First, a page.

Fears as truancy funding slashed
The future of the region's truancy officers is uncertain as the Education Ministry moves to a new model for managing the country's truants.
The ministry is revamping its truancy services, amalgamating the District Truancy Services and Non-Enrolled Truancy Service into a new Attendance Service.
The contract to run the service in 18 locations across the country, worth $7.8 million a year, is being tendered by the ministry.
At the end of this year, the 153 truancy officers employed by 76 local schools and not-for-profit organisations will no longer be contracted, as the ministry moves to disestablish New Zealand's two truancy providers.
Under the changes, Nelson, Marlborough, Motueka, Golden Bay, Kaikoura, and parts of the West Coast, currently separate districts with their own providers, will be amalgamated into one service area.
Whoever takes on the contract for the Nelson area will receive between $120,000 and $133,000 a year, and will have to also manage young people who are not enrolled in school.
Nelson Tasman district truancy service chairman and Nayland College deputy principal Trevor Olley said schools had calculated the funding offered in the contract was $50,000 less than the $182,000 currently provided for truancy services over the districts.
"To be honest I'm not sure why anyone would take it up," he said.
Nayland College principal Rex Smith said a consortium of schools, including those in Motueka, Buller, Greymouth, South Westland and Blenheim, were considering making their own tender, but were concerned with the lack of detail and the low funding.
He understood that the first round of tenders had attracted no bids.
A reduced level of service was inevitable with the changes, as the new system would give providers more responsibility for less funding, he said.
"Look at the region – it's huge. How are you going to manage something across that region?"
It was important that truancy officers were on the ground, rather than operating over the phone, he said.
"And you need a special type of person who can work with those families, develop a relationship with those affected groups. They're not easy to come by."
Motueka truancy officer Carol Fowler, awarded a Queen's Service Medal for services to the community earlier this month, said the lack of information was frustrating.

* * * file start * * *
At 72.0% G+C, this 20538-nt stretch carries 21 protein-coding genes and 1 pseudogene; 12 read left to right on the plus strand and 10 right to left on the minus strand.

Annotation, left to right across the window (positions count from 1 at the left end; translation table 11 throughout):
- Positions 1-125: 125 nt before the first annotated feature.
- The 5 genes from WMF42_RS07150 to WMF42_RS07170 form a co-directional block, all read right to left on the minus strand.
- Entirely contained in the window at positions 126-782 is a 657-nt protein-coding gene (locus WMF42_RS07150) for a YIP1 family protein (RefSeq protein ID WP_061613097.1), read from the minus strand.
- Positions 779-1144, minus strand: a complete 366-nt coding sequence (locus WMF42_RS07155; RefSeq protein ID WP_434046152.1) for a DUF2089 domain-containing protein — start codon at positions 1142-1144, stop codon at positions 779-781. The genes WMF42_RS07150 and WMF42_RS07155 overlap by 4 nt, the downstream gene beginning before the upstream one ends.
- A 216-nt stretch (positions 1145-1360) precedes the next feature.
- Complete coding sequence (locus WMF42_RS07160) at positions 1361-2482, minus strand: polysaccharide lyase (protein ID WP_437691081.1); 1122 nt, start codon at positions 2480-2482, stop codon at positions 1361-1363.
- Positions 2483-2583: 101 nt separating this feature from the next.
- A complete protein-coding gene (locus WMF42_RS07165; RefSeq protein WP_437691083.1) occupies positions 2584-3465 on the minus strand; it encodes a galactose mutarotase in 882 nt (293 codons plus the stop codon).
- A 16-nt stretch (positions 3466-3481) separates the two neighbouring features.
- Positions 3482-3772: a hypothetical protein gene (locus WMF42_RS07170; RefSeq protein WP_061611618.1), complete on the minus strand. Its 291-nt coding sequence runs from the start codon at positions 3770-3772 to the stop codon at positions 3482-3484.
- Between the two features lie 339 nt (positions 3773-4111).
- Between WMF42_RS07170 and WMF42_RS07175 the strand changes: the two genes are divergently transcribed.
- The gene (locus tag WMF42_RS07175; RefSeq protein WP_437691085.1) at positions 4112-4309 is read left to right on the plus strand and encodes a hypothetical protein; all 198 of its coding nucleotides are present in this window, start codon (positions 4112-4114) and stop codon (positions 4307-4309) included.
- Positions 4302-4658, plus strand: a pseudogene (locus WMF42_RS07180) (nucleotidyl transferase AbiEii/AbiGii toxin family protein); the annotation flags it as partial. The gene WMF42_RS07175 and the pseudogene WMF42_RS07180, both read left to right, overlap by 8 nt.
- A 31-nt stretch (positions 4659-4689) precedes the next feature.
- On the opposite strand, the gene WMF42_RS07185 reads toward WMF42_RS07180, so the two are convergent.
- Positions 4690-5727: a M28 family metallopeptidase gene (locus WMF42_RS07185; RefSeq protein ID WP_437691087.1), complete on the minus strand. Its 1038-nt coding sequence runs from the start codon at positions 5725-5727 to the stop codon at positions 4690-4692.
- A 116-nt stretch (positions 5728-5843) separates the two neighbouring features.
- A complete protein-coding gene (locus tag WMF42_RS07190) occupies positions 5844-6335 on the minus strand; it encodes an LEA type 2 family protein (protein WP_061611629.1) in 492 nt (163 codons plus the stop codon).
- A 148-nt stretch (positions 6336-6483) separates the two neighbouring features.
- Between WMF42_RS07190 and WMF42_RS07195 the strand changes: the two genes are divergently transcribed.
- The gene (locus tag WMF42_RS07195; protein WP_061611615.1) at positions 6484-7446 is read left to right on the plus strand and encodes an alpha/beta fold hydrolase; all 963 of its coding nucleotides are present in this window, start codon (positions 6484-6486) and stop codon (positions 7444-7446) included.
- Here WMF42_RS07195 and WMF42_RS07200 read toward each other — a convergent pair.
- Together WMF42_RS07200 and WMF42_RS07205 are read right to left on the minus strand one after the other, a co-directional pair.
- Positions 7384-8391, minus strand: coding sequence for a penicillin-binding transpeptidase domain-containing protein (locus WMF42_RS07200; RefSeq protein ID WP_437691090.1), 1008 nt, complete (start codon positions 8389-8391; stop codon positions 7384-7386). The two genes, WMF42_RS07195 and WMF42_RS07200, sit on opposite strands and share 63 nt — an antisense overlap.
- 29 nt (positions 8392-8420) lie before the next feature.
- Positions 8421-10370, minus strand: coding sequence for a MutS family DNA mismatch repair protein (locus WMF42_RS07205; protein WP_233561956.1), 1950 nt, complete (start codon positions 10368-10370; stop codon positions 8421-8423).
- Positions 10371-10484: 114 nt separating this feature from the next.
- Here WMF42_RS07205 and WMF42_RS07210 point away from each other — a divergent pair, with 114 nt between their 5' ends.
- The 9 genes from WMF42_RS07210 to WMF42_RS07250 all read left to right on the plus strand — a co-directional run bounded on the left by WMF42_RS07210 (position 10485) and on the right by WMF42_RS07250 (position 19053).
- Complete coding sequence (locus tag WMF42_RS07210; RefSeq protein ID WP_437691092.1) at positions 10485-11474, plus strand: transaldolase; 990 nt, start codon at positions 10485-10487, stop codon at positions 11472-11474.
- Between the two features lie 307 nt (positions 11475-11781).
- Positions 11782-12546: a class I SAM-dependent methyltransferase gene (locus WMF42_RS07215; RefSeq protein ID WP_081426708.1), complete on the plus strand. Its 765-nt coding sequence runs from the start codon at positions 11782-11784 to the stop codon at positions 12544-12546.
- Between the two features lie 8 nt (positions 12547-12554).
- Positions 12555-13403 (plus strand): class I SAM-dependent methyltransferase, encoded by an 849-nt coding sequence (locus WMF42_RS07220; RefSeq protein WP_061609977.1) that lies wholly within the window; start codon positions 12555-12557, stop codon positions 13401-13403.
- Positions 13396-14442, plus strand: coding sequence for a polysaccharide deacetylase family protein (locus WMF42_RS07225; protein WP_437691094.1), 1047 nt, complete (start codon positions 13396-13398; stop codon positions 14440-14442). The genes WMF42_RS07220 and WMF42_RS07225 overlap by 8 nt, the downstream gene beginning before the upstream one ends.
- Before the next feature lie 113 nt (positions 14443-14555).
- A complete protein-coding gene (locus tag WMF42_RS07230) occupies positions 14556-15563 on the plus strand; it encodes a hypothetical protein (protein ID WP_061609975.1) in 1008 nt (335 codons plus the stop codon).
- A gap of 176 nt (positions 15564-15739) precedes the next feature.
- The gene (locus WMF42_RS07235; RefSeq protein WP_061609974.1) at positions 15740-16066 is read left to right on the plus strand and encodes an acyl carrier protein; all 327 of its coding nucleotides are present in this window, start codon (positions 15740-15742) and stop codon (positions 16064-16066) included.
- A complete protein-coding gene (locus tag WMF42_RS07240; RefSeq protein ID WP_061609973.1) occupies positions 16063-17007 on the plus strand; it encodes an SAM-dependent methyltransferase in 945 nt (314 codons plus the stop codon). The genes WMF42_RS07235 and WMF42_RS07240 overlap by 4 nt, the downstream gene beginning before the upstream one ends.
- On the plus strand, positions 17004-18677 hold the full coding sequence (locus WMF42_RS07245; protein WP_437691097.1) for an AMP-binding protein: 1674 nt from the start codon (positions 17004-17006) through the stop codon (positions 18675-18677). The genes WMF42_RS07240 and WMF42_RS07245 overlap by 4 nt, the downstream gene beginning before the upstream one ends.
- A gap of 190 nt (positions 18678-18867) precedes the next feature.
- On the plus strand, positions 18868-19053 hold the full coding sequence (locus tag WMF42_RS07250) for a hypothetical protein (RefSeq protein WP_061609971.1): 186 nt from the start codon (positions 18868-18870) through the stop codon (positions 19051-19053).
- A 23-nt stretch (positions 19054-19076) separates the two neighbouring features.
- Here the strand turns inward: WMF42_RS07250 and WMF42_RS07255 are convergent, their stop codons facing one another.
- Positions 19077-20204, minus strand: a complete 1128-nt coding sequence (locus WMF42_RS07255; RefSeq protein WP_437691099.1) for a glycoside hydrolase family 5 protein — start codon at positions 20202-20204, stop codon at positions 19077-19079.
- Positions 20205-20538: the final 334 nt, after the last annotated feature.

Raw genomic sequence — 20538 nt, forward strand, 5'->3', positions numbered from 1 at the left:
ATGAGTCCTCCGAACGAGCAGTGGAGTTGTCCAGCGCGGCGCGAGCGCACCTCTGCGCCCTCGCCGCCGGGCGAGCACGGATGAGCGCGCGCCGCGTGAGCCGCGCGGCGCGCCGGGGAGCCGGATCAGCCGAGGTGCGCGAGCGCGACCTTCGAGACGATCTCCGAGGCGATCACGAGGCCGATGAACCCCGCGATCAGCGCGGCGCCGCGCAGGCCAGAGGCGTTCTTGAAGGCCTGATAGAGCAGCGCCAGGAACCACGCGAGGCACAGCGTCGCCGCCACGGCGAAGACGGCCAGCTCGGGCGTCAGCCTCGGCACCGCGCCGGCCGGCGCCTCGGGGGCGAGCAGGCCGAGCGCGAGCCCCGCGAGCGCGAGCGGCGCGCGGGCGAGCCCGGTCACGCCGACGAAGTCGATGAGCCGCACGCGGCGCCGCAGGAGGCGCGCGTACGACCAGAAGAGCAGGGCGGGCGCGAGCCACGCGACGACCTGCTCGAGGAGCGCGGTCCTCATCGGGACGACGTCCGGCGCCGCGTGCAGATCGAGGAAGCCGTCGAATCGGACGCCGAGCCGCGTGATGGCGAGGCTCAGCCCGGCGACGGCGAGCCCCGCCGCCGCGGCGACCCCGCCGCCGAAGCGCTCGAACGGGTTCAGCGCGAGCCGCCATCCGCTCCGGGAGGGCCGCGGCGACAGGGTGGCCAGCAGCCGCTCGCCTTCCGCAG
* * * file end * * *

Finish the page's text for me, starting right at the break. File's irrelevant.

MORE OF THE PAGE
"If there's less money there will be fewer truancy officers. Is there going to be enough people to go around? The trouble is we don't know what they are proposing."
As far as she knew, the ministry had not consulted with the truancy officers themselves before announcing the changes.
"No ministry people to my knowledge have asked us what we do. It's not a matter of calling people and telling them to go to school.
"We walk alongside these people. We work with the school, with the students and the family to find out what the problems are."
It was ironic that her job was on the line weeks after being awarded her QSM, she said.
"[I have] a QSM in one hand, a DCM in the other – a Don't Come back Monday."
Nelson truancy officer Pip Bowman said the uncertainty was tough.
"You don't know, do you start looking for something else? It makes things really difficult."
She had been a truancy officer for 12 years, which she said was typical in the career and showed that it was a job people were passionate about.
The job was already difficult enough without added responsibilities, she said.
"I can be fairly stretched at the moment, often you do extra [unpaid] hours, and you just wouldn't be able to offer the same level of service. How you compromise, I don't know."
Ministry of Education implementation planning education, curriculum and performance senior manager Marilyn Scott said the service areas were designed to achieve the best outcomes for learners and focused on priority groups and vulnerable learners.
The funding formula per school was based on schools' July 2011 roll and weighted according to the number of Maori and Pasifika learners, the combination of students' year levels, the schools' deciles, and the schools' isolation.
The funding pool was amalgamated at the cluster level.
Tenders close on Friday.
- © Fairfax NZ News
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